Thursday, April 17, 2014
Generation Y Workers Growing Up; Optimistic for the Future
With financial security as passion number one and saving for retirement topping the list of financial goals, Gen Y workers are making plans for a brighter financial future according to new research from the Principal Financial Group ®.
When setting financial goals, saving for retirement came out on top for millennial workers (63 percent) followed by paying off student loans (48 percent) and paying down credit card debt (42 percent). These younger workers report taking action and positive strides towards making their goals a reality. Eighty percent say they have a monthly budget and two-thirds have established an emergency savings fund.
The Principal Knowledge Center surveyed retirement plan participants ages 18-34 as part of a company initiative, which focuses specifically on this generational segment.
“Millennial workers are clearly growing up and taking responsibility with a passion and keen focus on their financial future. As the second largest generation to the boomers and in control of more than $10 trillion in assets, these workers have very quickly become an important group to watch,” said Greg Burrows, senior vice president of retirement and investor services for The Principal®. “This generation has seen parents cope with the recession and the impact of not saving enough. Based on those experiences, they are realistic about the challenges ahead, but optimistic because they plan to take charge of their own retirement nest egg.”
The majority of millennials (58 percent) say Social Security benefits will no longer exist by the time they reach retirement age, while another quarter of those surveyed believe Social Security will be around but with reduced benefits. Even without the help of the government, Gen Y workers (79 percent) feel confident they will be better off financially when they reach their parents’ current age.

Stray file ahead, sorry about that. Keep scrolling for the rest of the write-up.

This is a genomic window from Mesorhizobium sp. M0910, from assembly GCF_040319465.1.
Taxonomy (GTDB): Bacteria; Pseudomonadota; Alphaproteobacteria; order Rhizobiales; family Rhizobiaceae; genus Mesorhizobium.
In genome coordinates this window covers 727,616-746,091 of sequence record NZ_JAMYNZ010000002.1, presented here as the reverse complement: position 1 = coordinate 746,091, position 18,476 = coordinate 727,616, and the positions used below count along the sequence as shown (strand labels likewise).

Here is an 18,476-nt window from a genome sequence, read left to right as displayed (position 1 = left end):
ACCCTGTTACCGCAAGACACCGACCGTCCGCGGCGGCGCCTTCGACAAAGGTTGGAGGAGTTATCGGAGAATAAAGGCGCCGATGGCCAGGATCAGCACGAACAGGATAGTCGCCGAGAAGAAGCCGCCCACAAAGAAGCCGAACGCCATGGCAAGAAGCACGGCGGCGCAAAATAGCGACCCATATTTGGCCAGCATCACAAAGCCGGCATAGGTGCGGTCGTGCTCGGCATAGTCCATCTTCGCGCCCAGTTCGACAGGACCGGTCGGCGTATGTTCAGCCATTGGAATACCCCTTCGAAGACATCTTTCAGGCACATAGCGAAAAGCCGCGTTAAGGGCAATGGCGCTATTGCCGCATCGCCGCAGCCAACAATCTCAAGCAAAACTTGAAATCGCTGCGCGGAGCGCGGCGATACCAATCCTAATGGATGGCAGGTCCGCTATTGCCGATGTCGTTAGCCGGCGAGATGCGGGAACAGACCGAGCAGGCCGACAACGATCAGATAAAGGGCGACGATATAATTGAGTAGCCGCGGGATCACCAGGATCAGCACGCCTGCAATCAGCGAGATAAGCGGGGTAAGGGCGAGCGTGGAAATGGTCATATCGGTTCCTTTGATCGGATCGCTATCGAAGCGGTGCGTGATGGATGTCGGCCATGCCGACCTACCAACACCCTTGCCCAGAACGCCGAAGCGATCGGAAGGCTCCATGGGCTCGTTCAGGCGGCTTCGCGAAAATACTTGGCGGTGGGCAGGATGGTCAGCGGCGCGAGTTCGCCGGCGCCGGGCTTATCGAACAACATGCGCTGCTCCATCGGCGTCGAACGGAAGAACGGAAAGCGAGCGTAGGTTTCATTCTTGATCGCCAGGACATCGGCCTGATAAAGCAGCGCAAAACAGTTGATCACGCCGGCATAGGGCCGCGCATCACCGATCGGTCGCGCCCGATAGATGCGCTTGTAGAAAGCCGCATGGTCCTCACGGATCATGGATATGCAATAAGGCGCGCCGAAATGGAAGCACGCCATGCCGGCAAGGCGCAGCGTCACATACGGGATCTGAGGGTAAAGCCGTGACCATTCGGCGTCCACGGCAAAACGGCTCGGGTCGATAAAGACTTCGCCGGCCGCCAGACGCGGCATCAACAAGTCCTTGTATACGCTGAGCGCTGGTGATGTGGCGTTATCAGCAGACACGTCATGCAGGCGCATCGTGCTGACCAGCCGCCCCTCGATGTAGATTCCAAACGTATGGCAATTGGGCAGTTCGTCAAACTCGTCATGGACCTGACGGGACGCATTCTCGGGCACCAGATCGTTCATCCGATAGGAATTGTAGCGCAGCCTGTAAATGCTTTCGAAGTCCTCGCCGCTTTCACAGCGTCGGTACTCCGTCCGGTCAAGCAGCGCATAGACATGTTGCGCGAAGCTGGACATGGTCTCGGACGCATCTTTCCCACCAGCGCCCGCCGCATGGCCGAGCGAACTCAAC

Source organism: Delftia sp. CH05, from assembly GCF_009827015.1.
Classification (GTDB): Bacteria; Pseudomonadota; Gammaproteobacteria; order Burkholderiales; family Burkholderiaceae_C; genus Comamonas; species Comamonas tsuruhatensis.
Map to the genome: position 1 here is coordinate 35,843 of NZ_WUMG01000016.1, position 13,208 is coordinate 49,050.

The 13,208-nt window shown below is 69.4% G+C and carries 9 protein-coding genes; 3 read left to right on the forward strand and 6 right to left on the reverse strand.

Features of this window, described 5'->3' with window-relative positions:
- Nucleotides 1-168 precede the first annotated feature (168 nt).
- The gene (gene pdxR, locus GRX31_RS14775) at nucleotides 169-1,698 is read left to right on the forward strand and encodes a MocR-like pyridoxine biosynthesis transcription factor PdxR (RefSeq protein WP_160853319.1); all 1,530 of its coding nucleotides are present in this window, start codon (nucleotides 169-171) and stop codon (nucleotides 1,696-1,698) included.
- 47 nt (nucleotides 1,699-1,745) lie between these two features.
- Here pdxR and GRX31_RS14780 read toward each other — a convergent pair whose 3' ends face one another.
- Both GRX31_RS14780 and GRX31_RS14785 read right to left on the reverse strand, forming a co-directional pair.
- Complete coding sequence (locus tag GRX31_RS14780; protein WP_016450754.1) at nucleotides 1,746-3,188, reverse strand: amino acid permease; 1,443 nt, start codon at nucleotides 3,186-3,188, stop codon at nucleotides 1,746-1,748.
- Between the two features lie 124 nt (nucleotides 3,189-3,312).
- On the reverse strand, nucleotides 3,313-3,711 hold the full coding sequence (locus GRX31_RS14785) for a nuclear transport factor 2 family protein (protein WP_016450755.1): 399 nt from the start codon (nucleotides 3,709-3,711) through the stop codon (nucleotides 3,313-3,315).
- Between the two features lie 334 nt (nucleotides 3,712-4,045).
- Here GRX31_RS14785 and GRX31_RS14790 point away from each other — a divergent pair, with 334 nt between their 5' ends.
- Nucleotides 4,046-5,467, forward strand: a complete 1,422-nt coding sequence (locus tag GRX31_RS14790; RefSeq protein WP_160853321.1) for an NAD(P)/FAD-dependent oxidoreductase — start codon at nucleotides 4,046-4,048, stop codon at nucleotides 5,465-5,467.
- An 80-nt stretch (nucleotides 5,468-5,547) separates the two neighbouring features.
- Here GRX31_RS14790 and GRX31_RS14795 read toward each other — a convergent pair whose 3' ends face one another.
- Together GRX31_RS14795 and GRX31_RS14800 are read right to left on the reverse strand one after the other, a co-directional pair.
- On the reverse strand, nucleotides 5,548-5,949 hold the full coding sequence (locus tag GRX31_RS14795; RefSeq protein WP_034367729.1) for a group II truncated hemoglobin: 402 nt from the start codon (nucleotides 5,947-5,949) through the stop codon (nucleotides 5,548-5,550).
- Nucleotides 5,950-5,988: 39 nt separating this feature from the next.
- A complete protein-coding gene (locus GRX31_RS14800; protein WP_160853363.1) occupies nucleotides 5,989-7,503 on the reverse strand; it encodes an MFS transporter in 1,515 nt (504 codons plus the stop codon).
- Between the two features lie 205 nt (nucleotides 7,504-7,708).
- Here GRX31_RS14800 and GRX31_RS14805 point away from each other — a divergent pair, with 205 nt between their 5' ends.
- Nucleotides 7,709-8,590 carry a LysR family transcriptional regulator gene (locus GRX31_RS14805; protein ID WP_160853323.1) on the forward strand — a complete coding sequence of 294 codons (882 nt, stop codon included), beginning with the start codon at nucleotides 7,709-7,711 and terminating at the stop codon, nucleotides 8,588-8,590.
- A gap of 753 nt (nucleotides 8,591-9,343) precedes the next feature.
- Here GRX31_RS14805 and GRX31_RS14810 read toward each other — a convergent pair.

Saving Earlier, Working Later
Almost two-thirds (65 percent) of those responding began saving for retirement at age 25, yet even by starting early, nearly two-thirds (63 percent) plan to retire after age 65. Another quarter (22 percent) plan on retiring between ages 60-65. Even though they have started early, nearly half of those responding (44 percent) have not calculated the amount of money needed to retire or do not have a set goal. For those with a set goal, over a third (34 percent) want to save $1 million or more.
“While there seems to be a general sense that our generation isn’t being realistic about their financial future, this research shows we are savvy when it comes to money and investing. We’ve started saving earlier than past generations and recognize we may need to work longer in order to meet our financial goals,” said Jase Johnson, voice of the young consumer senior businesses strategist for The Principal. “One way for Gen Y to stay on track is by creating a financial plan and a calculated retirement income and savings goal.”
Putting a Price on American Dream
In order to achieve the American Dream, Gen Y workers estimate it will cost $3.1 million in today’s dollars. According to Gen Y workers, their version of the American Dream includes being financially secure (77 percent), having freedom (64 percent) and owning their own home (63 percent). Financial independence, marriage and children top their list of dreams, followed by having a career and starting a family.